Although such bearish story had actually broken out prior to the market opening on February 15, when the market opened on that day, AAPL shares actually moved higher. At that time, AAPL had recently recorded positive price action including a gain of $6.86 on the previous day of February 14, in addition to having recorded gains on eight consecutive days since February 2, 2012. Hence, it would not have been unusual for trend followers to submit substantial buy-orders at the open of February 15, hence propelling the stock higher during the first half of the day.
It is possible that once such weekly momentum had temporarily subsided after the opening on February 15, the iPad story took focus, and traders decided to book their handsome profits. The combination of profit taking, in addition to the uncertainty concerning the IPAD alleged trademark violation, caused AAPL share price to reverse direction and move violently lower.
AAPL has disclosed that it had actually purchased iPad global trademark rights from Proview. Given such disclosure, it is reasonable for us to believe that AAPL has actually done so. In light of Proview's alleged weakened financial prospects, the threat of its exchange de-listing, in addition to AAPL's proclaimed purchase of Proview's global iPad trademark rights, as well as China's complex trademark laws, it is not surprising that Proview has filed such claims against AAPL. However, we do not believe that such claims against AAPL will end up resulting in substantial damage to AAPL.
Most importantly, AAPL has become an important economic force in the Chinese economy. As a $466 billion company, with potential to become the world's first trillion dollar company (as first reported in our August 15, 2011, article, "Who Will Take a Bite Out of Apple, Anyone?") with substantial manufacturing of its products taking place in China, it is highly unlikely that Chinese authorities would want to alienate one of their top foreign corporate clients.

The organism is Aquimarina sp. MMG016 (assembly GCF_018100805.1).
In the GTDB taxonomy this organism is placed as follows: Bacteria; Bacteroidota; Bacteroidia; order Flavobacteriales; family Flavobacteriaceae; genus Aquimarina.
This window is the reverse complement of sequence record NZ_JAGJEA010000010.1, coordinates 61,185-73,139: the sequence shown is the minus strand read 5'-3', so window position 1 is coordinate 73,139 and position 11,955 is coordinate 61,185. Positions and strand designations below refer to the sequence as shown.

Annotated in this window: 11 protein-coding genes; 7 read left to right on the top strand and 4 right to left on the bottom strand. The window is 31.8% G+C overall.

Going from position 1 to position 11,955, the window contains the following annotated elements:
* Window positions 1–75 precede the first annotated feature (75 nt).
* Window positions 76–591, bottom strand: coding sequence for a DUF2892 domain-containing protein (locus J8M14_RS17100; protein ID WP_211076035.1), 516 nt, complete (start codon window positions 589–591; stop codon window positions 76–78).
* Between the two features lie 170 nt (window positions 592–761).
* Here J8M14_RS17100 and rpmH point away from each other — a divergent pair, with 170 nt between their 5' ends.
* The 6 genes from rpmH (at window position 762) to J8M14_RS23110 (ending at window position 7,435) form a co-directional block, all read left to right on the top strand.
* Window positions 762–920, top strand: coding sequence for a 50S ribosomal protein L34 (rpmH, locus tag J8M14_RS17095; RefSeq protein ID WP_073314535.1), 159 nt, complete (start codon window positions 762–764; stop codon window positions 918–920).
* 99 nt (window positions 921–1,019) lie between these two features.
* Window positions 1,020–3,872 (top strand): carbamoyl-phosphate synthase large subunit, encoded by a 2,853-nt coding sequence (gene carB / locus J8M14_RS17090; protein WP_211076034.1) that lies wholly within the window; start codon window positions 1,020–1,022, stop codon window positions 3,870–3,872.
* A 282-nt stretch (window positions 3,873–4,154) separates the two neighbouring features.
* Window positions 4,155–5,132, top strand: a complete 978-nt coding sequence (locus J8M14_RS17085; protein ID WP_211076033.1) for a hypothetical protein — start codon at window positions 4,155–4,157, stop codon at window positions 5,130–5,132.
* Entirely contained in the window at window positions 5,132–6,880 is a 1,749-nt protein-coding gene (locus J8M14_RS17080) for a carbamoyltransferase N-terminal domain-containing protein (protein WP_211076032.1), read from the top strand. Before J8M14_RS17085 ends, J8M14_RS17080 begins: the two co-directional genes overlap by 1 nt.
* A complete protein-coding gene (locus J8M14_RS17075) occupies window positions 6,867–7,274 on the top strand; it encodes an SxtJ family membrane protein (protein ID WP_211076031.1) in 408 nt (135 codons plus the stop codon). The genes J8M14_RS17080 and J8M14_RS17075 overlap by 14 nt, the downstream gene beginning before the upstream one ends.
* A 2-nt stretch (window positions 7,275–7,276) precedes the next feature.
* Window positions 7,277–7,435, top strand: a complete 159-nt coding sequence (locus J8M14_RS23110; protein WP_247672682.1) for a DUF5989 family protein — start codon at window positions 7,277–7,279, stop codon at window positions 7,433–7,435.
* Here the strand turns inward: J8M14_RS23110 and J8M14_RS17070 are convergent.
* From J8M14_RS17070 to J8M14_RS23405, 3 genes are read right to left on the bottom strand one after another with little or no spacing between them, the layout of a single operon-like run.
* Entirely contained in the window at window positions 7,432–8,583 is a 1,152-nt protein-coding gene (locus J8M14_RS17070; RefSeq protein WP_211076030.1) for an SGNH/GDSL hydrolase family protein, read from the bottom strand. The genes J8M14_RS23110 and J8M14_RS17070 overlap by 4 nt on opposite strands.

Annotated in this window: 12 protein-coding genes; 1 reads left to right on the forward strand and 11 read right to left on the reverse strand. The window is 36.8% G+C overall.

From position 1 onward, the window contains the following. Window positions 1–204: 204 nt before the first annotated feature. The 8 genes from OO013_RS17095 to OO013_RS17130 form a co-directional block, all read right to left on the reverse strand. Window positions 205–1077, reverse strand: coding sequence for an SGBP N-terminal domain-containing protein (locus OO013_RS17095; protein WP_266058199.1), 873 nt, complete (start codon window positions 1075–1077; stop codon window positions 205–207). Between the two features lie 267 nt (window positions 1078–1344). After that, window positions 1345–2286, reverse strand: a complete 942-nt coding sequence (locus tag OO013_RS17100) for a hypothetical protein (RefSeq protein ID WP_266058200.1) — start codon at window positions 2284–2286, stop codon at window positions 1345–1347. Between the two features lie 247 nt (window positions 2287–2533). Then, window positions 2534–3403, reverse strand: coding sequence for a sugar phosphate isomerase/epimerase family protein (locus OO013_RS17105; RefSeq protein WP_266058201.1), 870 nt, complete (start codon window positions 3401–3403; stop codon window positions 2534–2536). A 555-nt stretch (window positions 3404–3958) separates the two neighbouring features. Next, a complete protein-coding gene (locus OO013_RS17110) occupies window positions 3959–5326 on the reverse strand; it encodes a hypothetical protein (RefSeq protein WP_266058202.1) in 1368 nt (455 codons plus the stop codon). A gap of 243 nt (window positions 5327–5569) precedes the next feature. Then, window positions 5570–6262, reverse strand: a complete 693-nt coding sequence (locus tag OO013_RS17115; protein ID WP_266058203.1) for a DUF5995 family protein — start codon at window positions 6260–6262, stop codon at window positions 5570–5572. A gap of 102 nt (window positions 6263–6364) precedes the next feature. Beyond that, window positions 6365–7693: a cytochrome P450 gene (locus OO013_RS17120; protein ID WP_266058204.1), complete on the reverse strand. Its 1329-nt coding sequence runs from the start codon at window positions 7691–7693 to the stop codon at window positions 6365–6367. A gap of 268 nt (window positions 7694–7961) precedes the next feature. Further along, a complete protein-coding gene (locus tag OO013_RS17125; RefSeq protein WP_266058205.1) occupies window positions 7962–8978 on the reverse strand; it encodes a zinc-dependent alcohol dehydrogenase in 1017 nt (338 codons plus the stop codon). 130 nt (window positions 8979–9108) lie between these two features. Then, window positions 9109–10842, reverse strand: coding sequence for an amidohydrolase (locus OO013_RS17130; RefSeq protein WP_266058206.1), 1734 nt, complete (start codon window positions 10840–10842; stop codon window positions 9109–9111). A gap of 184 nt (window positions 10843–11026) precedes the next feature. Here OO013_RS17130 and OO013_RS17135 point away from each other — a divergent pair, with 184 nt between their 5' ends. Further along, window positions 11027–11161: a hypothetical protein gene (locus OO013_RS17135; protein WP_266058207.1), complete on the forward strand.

3. Cheap Valuation
Despite Apple's recent price gains, relative to its earnings, it is our belief that AAPL is still cheap. AAPL had beaten its expected earnings for 2011 by about 20%. Currently, AAPL is expected to earn about $42.73/share for the year ending September 2012. That would provide a P/E ratio of 11.75. If AAPL beats such estimates by 10% (as opposed to the 20% beat for 2011), it would earn about $47/share, which would translate to a P/E ratio of about 10.7 . In both scenarios, such P/E multiple is rather low given the current near zero interest rate environment, and the Federal Reserve's indication that it would maintain low interest rates through 2014.
Given the preceding three factors, we believe it is highly unlikely that AAPL's Key Reversal Day for February 15 will prove to be the start of a prolonged bearish trend for AAPL, unless a substantial downward shift occurs in the US and global economy. In addition, with the added prospects for an AAPL dividend payment, as well as a possible stock split, we would not be surprised if AAPL reaches $620/share, and momentum carries it further to around $750.